Taking Cues From Real World
Comedy Series Nominees Include Verite ‘Curb,’ Workplace Parodies ‘Rock,’ ‘Office’
The Emmy kings of comedy reign over their audiences from locations including a Malibu bachelor pad, the offices of a Pennsylvania paper company, a New York late-night sketch comedy show and hot spots frequented by the Hollywood elite.
CBS’ “Two and a Half Men,” HBO’s “Curb Your Enthusiasm” and “Entourage” and NBC’s “The Office” and “30 Rock” are vying for the comedy series statuette at the Emmy Awards on Sept. 21.
Four of the five Emmy contenders—with the exception of “Curb Your Enthusiasm”—also competed for the crown last year, with “30 Rock” taking home the prize for its freshman season. This year the sitcom, starring Tina Fey as a sketch comedy writer and Alec Baldwin as her boss, racked up a staggering 17 nominations, second only to 23 nods for HBO’s miniseries “John Adams.”
“Curb Your Enthusiasm” is the longest-running of the comedy crowd, having premiered in 2000; this is its fifth nomination for the comedy series Emmy. Creator and executive producer Larry David stars as himself in a self-deprecating depiction of his life as a successful television producer. Shot in vérité style, the series follows Mr. David at home, at work and at play as he gets into predicaments with both fictional and real people.
To keep the storylines fresh, there is no formal script. The actors are given outlines of the scenes and often improvise their lines. The end of the sixth season saw the fallout from the breakup of Mr. David and his wife, Cheryl—played by Cheryl Hines—and each of them dating other people.
At “The Office,” entering its fifth season, there also were breakups, make-ups and new couples among the characters, who work in the offices of the fictional Dunder Mifflin paper company in Scranton, Pa.
Comedic inspiration for the series is drawn from everyday life at work, especially if one works for an often bumbling boss like the one played by Steve Carell.
“We have a staff of 12 to 14 writers, and everyone is listening to their friends and relatives in the business world, or we notice things we’re doing in our own offices, which are white-collar with computers and phones,” said Greg Daniels, executive producer of the show and one of its creators. “When something hits our world—like when we start watching YouTube videos or someone leaves a note on the refrigerator—that could be a story.”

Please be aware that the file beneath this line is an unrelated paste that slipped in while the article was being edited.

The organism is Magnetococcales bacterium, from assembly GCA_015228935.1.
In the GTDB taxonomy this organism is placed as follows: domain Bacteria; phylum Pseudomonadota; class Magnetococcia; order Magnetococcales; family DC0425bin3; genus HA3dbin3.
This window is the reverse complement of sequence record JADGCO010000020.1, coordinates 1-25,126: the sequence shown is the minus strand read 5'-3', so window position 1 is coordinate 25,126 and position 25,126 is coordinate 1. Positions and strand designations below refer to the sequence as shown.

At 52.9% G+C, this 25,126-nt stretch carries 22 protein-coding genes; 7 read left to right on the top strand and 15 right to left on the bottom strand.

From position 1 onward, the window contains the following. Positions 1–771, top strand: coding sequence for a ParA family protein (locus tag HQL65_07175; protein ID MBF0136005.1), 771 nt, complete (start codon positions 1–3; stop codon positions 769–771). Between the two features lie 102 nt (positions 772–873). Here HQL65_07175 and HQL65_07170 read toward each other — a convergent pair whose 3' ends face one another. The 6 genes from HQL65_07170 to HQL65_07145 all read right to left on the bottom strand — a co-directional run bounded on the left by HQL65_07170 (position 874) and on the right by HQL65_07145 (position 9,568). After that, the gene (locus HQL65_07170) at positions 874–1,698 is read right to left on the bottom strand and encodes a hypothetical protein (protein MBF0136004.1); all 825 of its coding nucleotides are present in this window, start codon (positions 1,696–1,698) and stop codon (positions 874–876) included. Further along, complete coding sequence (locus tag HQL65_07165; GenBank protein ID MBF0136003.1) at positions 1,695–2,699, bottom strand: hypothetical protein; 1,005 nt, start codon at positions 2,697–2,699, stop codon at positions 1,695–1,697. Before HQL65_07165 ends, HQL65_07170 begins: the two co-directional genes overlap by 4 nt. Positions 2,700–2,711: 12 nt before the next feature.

“The Office” took home the Emmy for comedy series in 2006.
“Entourage” also has become an Emmy favorite in recent years. The half-hour comedy featuring Adrian Grenier, Kevin Connelly, Jerry Ferrara, Kevin Dillon and Jeremy Piven bowed in 2004. The conclusion of its previous season saw the group at the Cannes Film Festival, where their passion project “Medellin” bombed.
“The process of going out and making your own movie and getting trashed interested me, and I really latched on to that and wanted to take them through the whole process,” said Doug Ellin, the show’s creator, executive producer and writer. He said one of this season’s resonant and quintessential L.A. storylines—when Mr. Piven, as aggressive agent Ari Gold, tried to get his son into a private school—mirrored his own real-life experience with his son, who also played the boy in the episode.
In telling the stories of “Entourage” members trying to navigate the byways of Hollywood, the show has shot in some exotic locations. “It’s a challenge in the scope and place,” said Mr. Ellin. “U2 concerts, Sundance, Las Vegas, France—we want to make it look as good as possible,” he said, adding that he wasn’t expecting to get an Emmy nomination.
This year marks the fourth time “Two and a Half Men,” starring Charlie Sheen and Jon Cryer as brothers who live in a Malibu beach house, has been nominated for the top comedy trophy since it premiered in 2003.
“You can’t ignore the fact that all the writers take steroids, human growth hormones and estrogen—very powerful for comedy writers,” said Chuck Lorre, the program’s co-creator and executive producer. He added that after five seasons, he enjoys the decadence of Mr. Sheen’s character and the biblical Job-like quality of Mr. Cryer’s.
“We put on a show every week that we laugh at and that we think is funny,” he said. “You can only hope others agree with you, but we know what we think is funny.”